Add the nation’s two biggest retailers to the list of those that will open their doors earlier this Thanksgiving than ever before.

Target said Monday that it will let in shoppers at 8 p.m., an hour earlier than last year. And Wal-Mart will move up its opening to 6 p.m., two hours earlier than in 2012.

They follow Macy’s, Kohl’s, Best Buy, Sears and others in announcing plans to kick off the traditional Black Friday shopping rush in the evening hours of the holiday itself.

Last year, millions of shoppers took to the aisles on Thanksgiving, despite grumbling from some store employees and customers about intrusion on the holiday. For this holiday, many retailers are opening even earlier, as they aim to fight online competition while building momentum for what they hope will be a strong weekend of selling right through Cyber Monday.

“By offering advance access to deals at and opening our stores earlier, we are making it easier for guests to build a Black Friday ritual that works for them,” said Kathy Tesija, the Minneapolis-based company’s executive vice president of merchandising and supply chain.

Big-box retailers are trying to satisfy everyone with a wide variety of deals all weekend long through Cyber Monday. Consumers and some analysts are already speculating that the earlier openings will dilute Black Friday spending, but retailers are staking out their territories by offering doorbusters on both days.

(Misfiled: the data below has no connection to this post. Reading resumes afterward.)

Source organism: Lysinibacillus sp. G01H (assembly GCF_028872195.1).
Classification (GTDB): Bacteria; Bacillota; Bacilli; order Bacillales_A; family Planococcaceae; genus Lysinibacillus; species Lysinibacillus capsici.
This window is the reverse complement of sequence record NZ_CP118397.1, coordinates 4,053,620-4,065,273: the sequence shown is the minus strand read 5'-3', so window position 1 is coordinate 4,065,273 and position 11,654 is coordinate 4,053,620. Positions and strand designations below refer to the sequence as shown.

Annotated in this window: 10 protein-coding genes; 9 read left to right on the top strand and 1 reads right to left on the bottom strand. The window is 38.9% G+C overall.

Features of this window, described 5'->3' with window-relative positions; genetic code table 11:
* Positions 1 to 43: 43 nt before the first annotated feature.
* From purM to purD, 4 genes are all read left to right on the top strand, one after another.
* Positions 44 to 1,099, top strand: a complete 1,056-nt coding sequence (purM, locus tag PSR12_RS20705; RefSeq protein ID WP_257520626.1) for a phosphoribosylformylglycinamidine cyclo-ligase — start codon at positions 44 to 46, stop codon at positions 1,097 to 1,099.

Both Target and Wal-Mart will be selling an iPad mini W-Fi 16 GB for $299 plus gift cards of $75 to $100 with purchase. Wal-Mart will be offering a 32-inch LED TV for $98. Last year, a similar TV was $148 during Wal-Mart’s Black Friday deals.

Wal-Mart will release all of its Thanksgiving to Black Friday offerings Tuesday.

Akshay Rao, a marketing professor at the University of Minnesota’s Carlson School of Management, said it’s a mixed bag of risk and return for retailers trying to woo Thanksgiving Day shoppers.

“If you want to open earlier or stay open later, you have higher labor costs and higher utilities costs,” he said. “The trick for retailers is to balance costs with the benefit — which is the profit margin of staying open.”

Macy’s, Kohl’s, Sears and Herberger’s have all announced that, like Target, they plan to open at 8 p.m. on Thanksgiving. Like Wal-Mart, Richfield-based Best Buy is opening at 6 p.m.

Target said Monday that its stores will remain open throughout the night and close at 11 p.m. on the day after Thanksgiving.

Target also will offer hundreds of deals online on Thanksgiving morning that will include almost all deals that will be available in stores. In addition, Target said it will feature 15 online-only daily discounts for two weeks beginning on the Sunday before Thanksgiving.

The stakes are high for retailers since the holiday season accounts for up to 40 percent of their annual revenue. The National Retail Federation, the nation’s largest retail trade group, expects an increase of 3.9 percent to $602.1 billion in holiday sales for the November-December period, up from 3.5 percent last year.

There’s also more pressure on retailers this year because the period between Thanksgiving and Christmas is six days shorter than in 2012.

Last year, even with earlier openings, sales didn’t fill up retailers’ coffers. Weekend foot traffic increased 3.5 percent according to ShopperTrak, but retail sales fell 1.8 percent to $11.2 billion.

Retail analyst Marshal Cohen expects more of the same this year. The frantic Thanksgiving-to-Monday period will front load the holiday spending but dilute the rest of the holiday period.

“Consumers don’t have more relatives or more money in their pocket,” Cohen said. “So once the dust settles, we won’t see too much growth overall.”